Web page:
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Skaggs: Garden chores are heating up

POSTED: June 10, 2008 5:00 a.m.

Spring is here, and summer lingers in the not too distant future.

Spring rains have brought about a sense of optimism among many gardeners. And while the recent rains have helped, a number of landscape and garden chores still need to be tended to if you want a prosperous landscape and garden this summer.

Below are a few tips and suggestions that will hopefully improve your landscape.

Look for insect activity now on evergreen trees like magnolias and hollies. Scale, spider mites, lacebug, leaf minor, spittlebug and leaf hopper are prevalent this month.

Continue a regular control program for insects and diseases on your fruit trees. A complete home orchard spray may well be the most practical method of control.

Evergreen shrubs like Burford Holly may be shaped by trimming new growth. Do not cut into last year's growth.

Strawberries picked early in the day keep best. Do not wash berries until ready to use. Store berries in covered containers in the refrigerator.

Side dress sweet corn with 34-0-0 when it reaches knee high. About a half pound per 10 ft. of row should boost the corn.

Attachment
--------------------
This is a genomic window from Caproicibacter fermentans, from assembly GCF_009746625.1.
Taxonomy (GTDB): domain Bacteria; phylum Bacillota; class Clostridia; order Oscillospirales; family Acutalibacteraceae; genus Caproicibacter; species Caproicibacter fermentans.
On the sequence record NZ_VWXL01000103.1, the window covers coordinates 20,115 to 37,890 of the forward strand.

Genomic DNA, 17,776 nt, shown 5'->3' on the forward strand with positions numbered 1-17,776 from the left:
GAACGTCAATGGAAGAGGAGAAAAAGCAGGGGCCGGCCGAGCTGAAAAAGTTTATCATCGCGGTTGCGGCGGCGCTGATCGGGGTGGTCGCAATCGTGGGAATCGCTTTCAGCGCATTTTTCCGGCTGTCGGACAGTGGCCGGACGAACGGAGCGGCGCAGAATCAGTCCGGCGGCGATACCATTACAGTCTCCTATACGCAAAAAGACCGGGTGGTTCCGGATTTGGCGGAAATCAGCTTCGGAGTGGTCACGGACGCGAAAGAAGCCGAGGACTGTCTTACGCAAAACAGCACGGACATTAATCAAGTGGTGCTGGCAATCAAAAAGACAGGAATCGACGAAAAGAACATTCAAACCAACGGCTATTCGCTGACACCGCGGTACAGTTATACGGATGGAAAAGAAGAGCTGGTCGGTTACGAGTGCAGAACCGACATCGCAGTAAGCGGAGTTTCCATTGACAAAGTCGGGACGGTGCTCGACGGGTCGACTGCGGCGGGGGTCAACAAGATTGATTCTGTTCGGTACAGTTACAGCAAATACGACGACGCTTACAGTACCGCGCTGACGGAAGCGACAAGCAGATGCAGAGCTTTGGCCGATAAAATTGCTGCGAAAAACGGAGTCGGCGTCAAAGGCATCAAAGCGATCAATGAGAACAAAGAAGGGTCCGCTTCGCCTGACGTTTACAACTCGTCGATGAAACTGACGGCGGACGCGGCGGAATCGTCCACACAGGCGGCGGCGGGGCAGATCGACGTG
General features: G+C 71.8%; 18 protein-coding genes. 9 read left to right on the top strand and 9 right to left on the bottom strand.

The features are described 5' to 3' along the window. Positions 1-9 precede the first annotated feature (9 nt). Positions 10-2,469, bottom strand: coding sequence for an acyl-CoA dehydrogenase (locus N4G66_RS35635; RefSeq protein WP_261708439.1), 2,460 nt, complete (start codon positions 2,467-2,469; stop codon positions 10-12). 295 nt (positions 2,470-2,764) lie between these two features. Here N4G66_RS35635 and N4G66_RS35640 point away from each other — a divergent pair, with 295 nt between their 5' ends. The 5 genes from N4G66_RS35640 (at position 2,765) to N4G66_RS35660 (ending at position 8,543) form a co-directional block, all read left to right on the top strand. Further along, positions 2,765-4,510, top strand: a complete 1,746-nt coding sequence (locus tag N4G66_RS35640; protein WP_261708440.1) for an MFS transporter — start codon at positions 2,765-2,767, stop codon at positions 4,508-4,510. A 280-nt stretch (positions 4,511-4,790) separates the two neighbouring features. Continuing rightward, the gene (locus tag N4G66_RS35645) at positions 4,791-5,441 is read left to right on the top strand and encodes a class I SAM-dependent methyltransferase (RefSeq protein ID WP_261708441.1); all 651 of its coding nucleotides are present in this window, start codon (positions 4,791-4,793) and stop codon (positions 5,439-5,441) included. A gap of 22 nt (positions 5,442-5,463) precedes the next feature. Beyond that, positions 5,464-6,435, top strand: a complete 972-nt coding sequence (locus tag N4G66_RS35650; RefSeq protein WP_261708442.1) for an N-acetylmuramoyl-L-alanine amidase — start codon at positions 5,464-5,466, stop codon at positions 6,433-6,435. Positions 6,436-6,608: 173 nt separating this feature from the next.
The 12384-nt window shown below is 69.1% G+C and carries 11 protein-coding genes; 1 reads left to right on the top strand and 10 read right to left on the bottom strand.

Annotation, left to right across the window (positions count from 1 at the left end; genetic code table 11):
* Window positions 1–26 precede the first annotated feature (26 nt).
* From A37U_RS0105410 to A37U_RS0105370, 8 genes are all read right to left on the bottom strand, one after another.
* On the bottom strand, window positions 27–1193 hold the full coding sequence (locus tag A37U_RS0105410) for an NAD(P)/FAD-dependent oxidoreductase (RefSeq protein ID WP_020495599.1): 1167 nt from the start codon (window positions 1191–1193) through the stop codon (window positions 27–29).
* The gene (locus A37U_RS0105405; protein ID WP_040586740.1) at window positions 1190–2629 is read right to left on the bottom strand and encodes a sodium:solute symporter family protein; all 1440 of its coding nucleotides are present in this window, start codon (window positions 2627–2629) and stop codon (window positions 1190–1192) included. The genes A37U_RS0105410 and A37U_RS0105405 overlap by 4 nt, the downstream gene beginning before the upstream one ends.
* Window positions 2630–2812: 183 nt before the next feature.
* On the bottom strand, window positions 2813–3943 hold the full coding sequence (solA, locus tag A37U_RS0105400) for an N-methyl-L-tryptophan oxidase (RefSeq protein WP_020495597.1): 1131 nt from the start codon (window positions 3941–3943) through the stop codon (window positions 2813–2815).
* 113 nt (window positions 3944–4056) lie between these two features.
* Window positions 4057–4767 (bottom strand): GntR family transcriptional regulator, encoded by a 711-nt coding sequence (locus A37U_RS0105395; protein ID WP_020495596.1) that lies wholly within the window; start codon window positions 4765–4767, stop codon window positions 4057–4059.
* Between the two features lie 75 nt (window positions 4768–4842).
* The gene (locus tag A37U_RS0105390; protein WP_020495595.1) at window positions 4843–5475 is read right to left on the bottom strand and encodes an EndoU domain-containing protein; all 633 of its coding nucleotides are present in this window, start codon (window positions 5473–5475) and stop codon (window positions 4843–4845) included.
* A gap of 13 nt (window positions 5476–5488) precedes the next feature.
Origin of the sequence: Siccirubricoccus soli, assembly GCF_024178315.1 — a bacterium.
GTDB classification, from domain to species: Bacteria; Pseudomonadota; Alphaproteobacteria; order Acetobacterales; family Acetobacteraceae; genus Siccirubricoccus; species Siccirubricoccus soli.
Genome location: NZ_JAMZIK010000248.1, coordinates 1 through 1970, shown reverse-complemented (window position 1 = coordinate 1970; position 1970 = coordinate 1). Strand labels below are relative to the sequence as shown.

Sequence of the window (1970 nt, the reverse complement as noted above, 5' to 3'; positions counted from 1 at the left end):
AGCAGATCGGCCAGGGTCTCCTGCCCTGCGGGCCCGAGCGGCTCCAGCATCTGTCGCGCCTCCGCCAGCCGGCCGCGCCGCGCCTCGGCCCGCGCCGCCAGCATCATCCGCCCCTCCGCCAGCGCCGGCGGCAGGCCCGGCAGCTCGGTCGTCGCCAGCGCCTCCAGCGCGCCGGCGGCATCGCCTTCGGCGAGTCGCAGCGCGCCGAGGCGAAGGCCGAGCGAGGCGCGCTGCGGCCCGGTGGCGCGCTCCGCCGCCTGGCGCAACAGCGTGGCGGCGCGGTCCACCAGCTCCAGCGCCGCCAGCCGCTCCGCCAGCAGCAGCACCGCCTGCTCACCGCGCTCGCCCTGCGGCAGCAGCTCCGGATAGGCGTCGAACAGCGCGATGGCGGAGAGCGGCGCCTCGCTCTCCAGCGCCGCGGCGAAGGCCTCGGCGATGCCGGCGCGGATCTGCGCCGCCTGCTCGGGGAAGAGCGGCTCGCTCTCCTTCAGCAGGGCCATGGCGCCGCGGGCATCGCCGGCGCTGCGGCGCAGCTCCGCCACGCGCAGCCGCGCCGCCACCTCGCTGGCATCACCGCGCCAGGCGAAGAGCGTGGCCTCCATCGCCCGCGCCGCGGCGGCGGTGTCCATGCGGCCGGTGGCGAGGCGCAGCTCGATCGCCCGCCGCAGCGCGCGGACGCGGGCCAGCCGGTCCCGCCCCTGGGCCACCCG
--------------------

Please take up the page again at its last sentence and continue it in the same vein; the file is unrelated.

Climbing roses don't really climb - they have long canes that require support. You'll need to loosely tie the canes to a trellis with broad strips of material; do not use wire, it can damage the cane.

Tomatoes, peppers, eggplant, cucumber and okra can be fertilized with 5-10-15 about every six weeks throughout the growing season.

When it is necessary to transplant woody plants in hot weather, drape them with a wet sheet after they are planted. Dampen the sheet two or three times a day, keeping the plant covered for several days. This will help the plants survive the untimely move.

Divide spring and early summer flowering perennials after the blooms fade. Instead of severing the clump in half, try jiggling the roots apart with two sharp spading forks. This takes more time, but damages fewer roots than cutting the clump apart.

If weed plants are mature, plan to weed your garden early in the morning when moisture is present to prevent the seed heads from shattering and dropping weed seeds in the garden.

Scout the lawn and identify problem weeds. Since some species infest lawns only in certain times of the year, scout quarterly. Also, know the life cycle of weeds you find. If it's an annual, you may be able to use a pre-emergent herbicide for control. If it's a perennial such as dandelion, you'll have to use a post-emergent herbicide.

Billy Skaggs is an agricultural agent and Hall County Extension Coordinator. Phone: 770-531-6988. Fax: 770-531-3994.



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